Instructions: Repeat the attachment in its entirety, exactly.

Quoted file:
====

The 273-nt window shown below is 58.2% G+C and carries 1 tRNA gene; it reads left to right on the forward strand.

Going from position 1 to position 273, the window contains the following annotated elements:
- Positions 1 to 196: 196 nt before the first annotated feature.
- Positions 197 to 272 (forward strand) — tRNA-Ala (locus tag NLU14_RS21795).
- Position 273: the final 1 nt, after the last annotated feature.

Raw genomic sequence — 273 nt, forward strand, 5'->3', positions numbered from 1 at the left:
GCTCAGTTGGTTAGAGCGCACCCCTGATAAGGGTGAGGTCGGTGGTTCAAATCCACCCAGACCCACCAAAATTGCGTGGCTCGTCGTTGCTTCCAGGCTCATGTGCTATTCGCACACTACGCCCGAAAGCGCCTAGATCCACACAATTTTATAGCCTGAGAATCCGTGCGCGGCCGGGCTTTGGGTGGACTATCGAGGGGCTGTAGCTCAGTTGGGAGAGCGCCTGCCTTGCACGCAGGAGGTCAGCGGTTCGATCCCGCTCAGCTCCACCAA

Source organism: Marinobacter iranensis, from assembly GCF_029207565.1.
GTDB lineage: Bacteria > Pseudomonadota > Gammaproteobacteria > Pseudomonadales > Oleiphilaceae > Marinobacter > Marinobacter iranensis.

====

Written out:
The 273-nt window shown below is 58.2% G+C and carries 1 tRNA gene; it reads left to right on the forward strand.

Going from position 1 to position 273, the window contains the following annotated elements:
- Positions 1 to 196: 196 nt before the first annotated feature.
- Positions 197 to 272 (forward strand) — tRNA-Ala (locus tag NLU14_RS21795).
- Position 273: the final 1 nt, after the last annotated feature.

Raw genomic sequence — 273 nt, forward strand, 5'->3', positions numbered from 1 at the left:
GCTCAGTTGGTTAGAGCGCACCCCTGATAAGGGTGAGGTCGGTGGTTCAAATCCACCCAGACCCACCAAAATTGCGTGGCTCGTCGTTGCTTCCAGGCTCATGTGCTATTCGCACACTACGCCCGAAAGCGCCTAGATCCACACAATTTTATAGCCTGAGAATCCGTGCGCGGCCGGGCTTTGGGTGGACTATCGAGGGGCTGTAGCTCAGTTGGGAGAGCGCCTGCCTTGCACGCAGGAGGTCAGCGGTTCGATCCCGCTCAGCTCCACCAA

Source organism: Marinobacter iranensis, from assembly GCF_029207565.1.
GTDB lineage: Bacteria > Pseudomonadota > Gammaproteobacteria > Pseudomonadales > Oleiphilaceae > Marinobacter > Marinobacter iranensis.